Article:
• The northeastern bit of Spain, called Cataluña (Catalunya in Catalan, Catalonia in its anglicized form), has its own language (Catalan could be described as half Spanish, half French and half Scrabble high scoring tiles) and general feelings of bitterness for the rest of the country in general and the King in particular.
      • It also has its own sign language separate from Spanish Sign Language.
      • In recent years (as of 2009), the "Catalan bitterness" has focused more on economic matters, specially around the 10% of Catalonia's GDP that the Central Government siphons to other autonomías, and the problems caused by this fiscal imbalance.
    • The Basque Country (Euskadi or País Vasco) is generally considered the most distinct part of the country, even by Catalans. Separatist sentiment is stronger here than in any other region of Spain. Basques have been in the Atlantic Pyrenees area as long as anyone can remember. Their language is not only non-Romance, it's non-Indo-European (and startlingly alien looking, with all those K's and TX's everywhere), strongly implying that the language is the last remnant of those spoken in Europe before the first Indo-European speakers entered Europe. That means pre-Celtic, pre-Roman, pre-recorded history, more or less. Until recently, the Basque lands were heavily marked by the shadow of violence, with ETA (Euskadi Ta Askatasuna, Basque Country And Freedom) remaining the only active terrorist organisation of any significance in Western Europe after that The Troubles had been more or less resolved and the Provisional IRA had been disarmed. The independentist party Batasuna was banned because of its links to the organization. However, the ETA's leaders officially declared they had ceased all armed action on October 21, 2011.
      • Since the 2000s, the ETA had been a bad joke of what it once was, and it was very, very weakened, with most of the population against them and with leaders who pissed their pants when they got captured a week after they took charge.
    • Galicia (Galicia or Galiza in Galician) is the northwestern part of Spain, north of Portugal. It shouldn't be confused with Eastern European region of the same name. Defined by its historic isolation and poverty and its rugged Atlantic geography, it's rind of like Ireland, really, right down to its status as a source of massive emigration. They even have bagpipes; indeed, "Galicia" comes from the Latin term for the tribe of Celts[1] inhabiting the region when the Romans rolled in, and the region carried on trade in goods and culture with the British Isles in Roman and sub-Roman times. If Catalan is half-French, Galician is half-Portuguese and the language is spoken by a vast majority of the people. However unlike the other two historic nationalities, Galicia has no significant separatist sentiment.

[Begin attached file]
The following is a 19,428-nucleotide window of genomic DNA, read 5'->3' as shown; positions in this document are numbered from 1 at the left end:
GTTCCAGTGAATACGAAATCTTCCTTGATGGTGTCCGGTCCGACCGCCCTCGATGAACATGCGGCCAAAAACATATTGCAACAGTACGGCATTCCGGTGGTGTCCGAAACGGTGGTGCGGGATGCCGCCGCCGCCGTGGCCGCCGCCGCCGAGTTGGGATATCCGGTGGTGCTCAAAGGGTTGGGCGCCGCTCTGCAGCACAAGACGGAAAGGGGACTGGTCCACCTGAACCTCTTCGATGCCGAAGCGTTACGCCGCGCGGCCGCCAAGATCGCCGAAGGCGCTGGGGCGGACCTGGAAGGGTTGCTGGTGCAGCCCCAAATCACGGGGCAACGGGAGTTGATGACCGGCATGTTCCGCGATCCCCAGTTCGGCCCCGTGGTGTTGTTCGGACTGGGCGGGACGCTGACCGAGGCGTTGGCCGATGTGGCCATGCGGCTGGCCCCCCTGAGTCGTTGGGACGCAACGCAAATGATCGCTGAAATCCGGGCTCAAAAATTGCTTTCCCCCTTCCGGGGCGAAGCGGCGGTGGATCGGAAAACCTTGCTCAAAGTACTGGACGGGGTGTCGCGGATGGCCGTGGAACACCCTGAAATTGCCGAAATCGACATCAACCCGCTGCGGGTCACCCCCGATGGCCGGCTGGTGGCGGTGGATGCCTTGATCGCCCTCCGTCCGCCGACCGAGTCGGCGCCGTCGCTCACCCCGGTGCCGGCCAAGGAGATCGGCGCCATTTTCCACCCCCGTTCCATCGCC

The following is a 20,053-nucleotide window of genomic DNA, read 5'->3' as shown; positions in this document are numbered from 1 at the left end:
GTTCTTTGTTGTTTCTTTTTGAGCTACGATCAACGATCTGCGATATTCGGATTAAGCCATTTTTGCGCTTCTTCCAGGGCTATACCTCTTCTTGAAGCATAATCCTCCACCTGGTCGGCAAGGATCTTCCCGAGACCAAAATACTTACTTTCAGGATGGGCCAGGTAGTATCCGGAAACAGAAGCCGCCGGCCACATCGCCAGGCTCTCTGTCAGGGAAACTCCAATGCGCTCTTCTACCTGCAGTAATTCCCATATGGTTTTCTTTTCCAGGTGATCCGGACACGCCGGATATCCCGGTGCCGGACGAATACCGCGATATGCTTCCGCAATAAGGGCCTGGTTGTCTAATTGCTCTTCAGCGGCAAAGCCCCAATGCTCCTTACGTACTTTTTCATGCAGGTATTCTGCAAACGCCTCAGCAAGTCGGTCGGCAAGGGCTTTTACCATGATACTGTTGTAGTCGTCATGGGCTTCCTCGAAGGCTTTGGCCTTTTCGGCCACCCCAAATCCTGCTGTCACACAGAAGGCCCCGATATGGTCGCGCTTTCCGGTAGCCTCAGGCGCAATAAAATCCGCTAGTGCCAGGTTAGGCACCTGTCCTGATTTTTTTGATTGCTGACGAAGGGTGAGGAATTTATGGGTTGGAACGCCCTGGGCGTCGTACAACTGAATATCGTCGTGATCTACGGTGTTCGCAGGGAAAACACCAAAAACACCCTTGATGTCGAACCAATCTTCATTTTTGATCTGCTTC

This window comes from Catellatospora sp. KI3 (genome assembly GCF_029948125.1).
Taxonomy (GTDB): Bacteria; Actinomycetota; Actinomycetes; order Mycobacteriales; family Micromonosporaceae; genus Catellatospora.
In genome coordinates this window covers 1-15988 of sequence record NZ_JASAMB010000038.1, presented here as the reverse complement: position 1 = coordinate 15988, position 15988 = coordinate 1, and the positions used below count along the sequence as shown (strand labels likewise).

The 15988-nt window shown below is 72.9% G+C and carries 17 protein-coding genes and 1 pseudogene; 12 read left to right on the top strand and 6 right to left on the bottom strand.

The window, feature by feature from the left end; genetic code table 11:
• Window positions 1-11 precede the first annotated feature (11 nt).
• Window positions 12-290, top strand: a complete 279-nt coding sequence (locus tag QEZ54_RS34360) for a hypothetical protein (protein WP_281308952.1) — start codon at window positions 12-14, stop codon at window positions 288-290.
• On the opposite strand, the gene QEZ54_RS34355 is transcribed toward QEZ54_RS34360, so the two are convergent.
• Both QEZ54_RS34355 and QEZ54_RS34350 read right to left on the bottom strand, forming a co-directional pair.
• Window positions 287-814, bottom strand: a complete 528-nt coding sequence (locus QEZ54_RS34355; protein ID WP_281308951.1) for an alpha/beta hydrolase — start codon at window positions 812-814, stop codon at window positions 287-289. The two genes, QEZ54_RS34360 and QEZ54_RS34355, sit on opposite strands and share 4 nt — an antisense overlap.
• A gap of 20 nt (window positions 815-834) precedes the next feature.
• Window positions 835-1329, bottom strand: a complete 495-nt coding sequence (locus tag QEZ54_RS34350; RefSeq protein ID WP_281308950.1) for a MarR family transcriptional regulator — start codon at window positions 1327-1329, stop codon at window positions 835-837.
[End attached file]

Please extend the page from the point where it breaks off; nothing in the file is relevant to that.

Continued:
• In fact there is a coalition of Galician nationalist parties the BNG), but they never reached even 30% of the seats on the regional parliament.
      • Originally the same language as Portuguese, there has been surprisingly little linguistic diversion over the centuries, so es decir (that is to say), Galician and Portuguese are mutually intelligible.
      • Some people even claim that Galician is Portuguese (ie. they're dialects of each other), and defend the official integration of both languages (hence their name, "integrationists"). They are the ones that use "Galiza" as the name of the region (the name in "official" Galician is "Galicia", not surprisingly the same as in Spanish).
      • On the other hand, a few odd enthusiasts for ancient history have petitioned for Galicia to be recognized as the seventh contemporary Celtic nation (alongside Ireland, Scotland, Wales, the Isle of Man, Cornwall, and Brittany). These petitions don't get much press in Spain and have been received with puzzlement at the Celtic League.
    • Castile. The imperial heart of the Spanish Empire back in the day, centred around the interior plains of the country. Actually divided into many different autonomías. Madrid is the biggest Castilian city, though it's a relatively young city and only became capital by virtue of being in the middle. (It was originally a backwater small town.)
      • For nationalists and separatists, the capital represents the centralism they are against, and because of this they usually speak "against Madrid" while they have no grudge against the inhabitants of the city.
      • If you speak with someone from León, he will insist that León (the provincia) is not part of Castilla-León (an autonomía).
      • Madrid is not part of Castile. It's in the Autonomous Community of the same name.
        • But it's part of the region. We can say that the "old" Castille is both Castilles (Castilla y León y Castilla La Mancha) plus Madrid, that is right in the middle of both.
    • Aragón is between Castile and Catalonia. It was once a separate kingdom, encompassing modern day Aragón, Catalonia and Valencia (and for varying lengths of time during the height of its power other territories like Majorca, Sicily and the kingdom of Naples, as well as parts of Greece). Despite this common heritage with the Catalans, the Aragonese don't bear the same grudge against Madrid. They do get a bit cranky when Catalans speak of the Catalan-Aragonese Crown, since back in its day it was just the Aragonese Crown and the "Catalan" thing is a modern add-on to have some sort of historical backing. They're also quite loud and a bit rednecky, according to the stereotype.
    • Valencia is the bit below Catalonia. They speak a virtually identical language to the Catalans (it's a different dialect, only cosmetic differences) which the Valencian autonomous government insists is a separate language. It isn't. Happier being Spanish than the Catalans are.